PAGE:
Forty-eight hours is plenty of time to do a lot of things — clean your apartment, go to Cedar Point, take a trip to IKEA (well, maybe if you hurry). But write, shoot and edit a movie? I don’t think so. Yet, last weekend more than 50 area teams did just that as part of the 2011 Detroit 48 Hour Film Project. The contest kicked off Friday night at on Nine Mile, and films had to be turned in by Sunday night — exactly 48 hours later.
For a challenge so daunting, the rules are surprisingly simple. No creative work can be done before the contest starts. Every team must use the same character, prop and line of dialogue somewhere in its film (in this case: Dave or Diane Pellaton, president of something; apples; and “When did that happen?”). Finally, each team is assigned a film genre. Other than that, pretty much everything is fair game.
“What I like most about the experience is the ability to create,” said Rob Rose, a Ferndale resident who has competed in the 48HFP with his friend Patrick Duffy the past two years. “I’ll never stop getting a kick out of seeing something that I made come to life on screen.”
But along with the glory — completed films will be screened at the Main Art Theatre in Royal Oak on Wednesday and Thursday () — there also comes frustration.
“You can prepare for everything you know,” Rose said, “but you can’t prepare for what you don’t. I’m not talking about the fundamental rules and set-up of the 48HFP, but we experienced some major drama last year when people that we thought we could count on failed to deliver when we flipped on the lights.”
The Detroit 48HFP is part of the now-international 48 Hour Film Project, which began in Washington, DC, in 2001, and now has sanctioned contests in more than 80 cities around the globe.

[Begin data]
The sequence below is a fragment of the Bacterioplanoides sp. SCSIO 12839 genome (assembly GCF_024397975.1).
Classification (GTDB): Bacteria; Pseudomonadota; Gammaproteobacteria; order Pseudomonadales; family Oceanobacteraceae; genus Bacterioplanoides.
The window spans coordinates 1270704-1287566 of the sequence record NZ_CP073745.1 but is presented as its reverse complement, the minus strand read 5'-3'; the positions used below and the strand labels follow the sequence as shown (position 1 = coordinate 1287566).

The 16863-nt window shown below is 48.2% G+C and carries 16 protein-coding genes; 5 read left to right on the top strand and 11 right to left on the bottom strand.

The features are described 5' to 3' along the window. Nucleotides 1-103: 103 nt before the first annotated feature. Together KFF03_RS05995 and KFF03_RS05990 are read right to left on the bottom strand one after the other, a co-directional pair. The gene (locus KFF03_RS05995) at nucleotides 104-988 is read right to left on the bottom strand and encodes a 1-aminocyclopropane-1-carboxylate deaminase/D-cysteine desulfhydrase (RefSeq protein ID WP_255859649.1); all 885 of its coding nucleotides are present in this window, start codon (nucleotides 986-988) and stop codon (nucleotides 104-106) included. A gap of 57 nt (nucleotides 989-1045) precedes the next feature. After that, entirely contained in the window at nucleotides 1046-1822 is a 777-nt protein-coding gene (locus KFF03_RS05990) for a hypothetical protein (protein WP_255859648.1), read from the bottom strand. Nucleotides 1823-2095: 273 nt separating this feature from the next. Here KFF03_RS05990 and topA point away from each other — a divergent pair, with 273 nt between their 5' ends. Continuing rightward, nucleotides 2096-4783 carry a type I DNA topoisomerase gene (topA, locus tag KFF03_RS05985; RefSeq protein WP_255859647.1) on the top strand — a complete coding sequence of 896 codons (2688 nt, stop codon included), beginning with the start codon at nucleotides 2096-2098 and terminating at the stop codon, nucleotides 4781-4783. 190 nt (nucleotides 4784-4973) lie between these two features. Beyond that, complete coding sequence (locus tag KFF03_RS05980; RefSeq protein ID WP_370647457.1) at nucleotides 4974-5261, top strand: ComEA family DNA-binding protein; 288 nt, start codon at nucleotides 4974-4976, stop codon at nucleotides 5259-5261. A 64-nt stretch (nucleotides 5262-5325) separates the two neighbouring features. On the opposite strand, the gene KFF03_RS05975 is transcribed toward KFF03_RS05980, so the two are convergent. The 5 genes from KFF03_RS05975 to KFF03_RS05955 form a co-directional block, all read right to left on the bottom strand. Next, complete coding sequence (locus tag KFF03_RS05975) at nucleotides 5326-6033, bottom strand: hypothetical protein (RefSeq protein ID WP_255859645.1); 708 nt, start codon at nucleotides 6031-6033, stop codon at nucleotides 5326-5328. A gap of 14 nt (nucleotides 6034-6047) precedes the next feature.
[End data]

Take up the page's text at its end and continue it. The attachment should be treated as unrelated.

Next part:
Mike Madigan, operations manager for , a video production company in Ferndale, is director of the Detroit 48HFP. He said the Detroit contest, now in its fourth year, gives people an outlet they wouldn’t otherwise have.
“Making a film is usually a long process,” Madigan said. “But with the 48HFP, a lot of creative folks have the chance to come together, make a film in two days, and literally have it showing on the screen the following week.”
There’s no rule that says teams can’t have formal training, and it’s true that many of the contestants are film students or already working in the film or video industries in some capacity (like Rose, a producer at Grace & Wild Studios in Farmington Hills). In fact, there’s not even a rule limiting the amount of people on each team — a team in Albuquerque once had 116 people and 30 horses!
But most participants are amateurs.
“I’ve seen parents and their kids enter,” Madigan said. “It really ranges. The idea is that it’s open to all. And the amount of amazing stuff these teams come up with just blows people’s minds.”
The completed films, all between four and seven minutes long, will be screened over two nights at the Main Art Theatre in Royal Oak at 7 p.m. and 9:15 p.m. Wednesday and Thursday (with all screening blocks featuring different films). Tickets are $10 per screening block, $16 for both blocks same night or $25 for all four blocks.
Winners will be named in various categories, with more than $7,000 in filmmaking equipment and software awarded as prizes. The audience choice winners will receive gift certificates from Ferndale’s .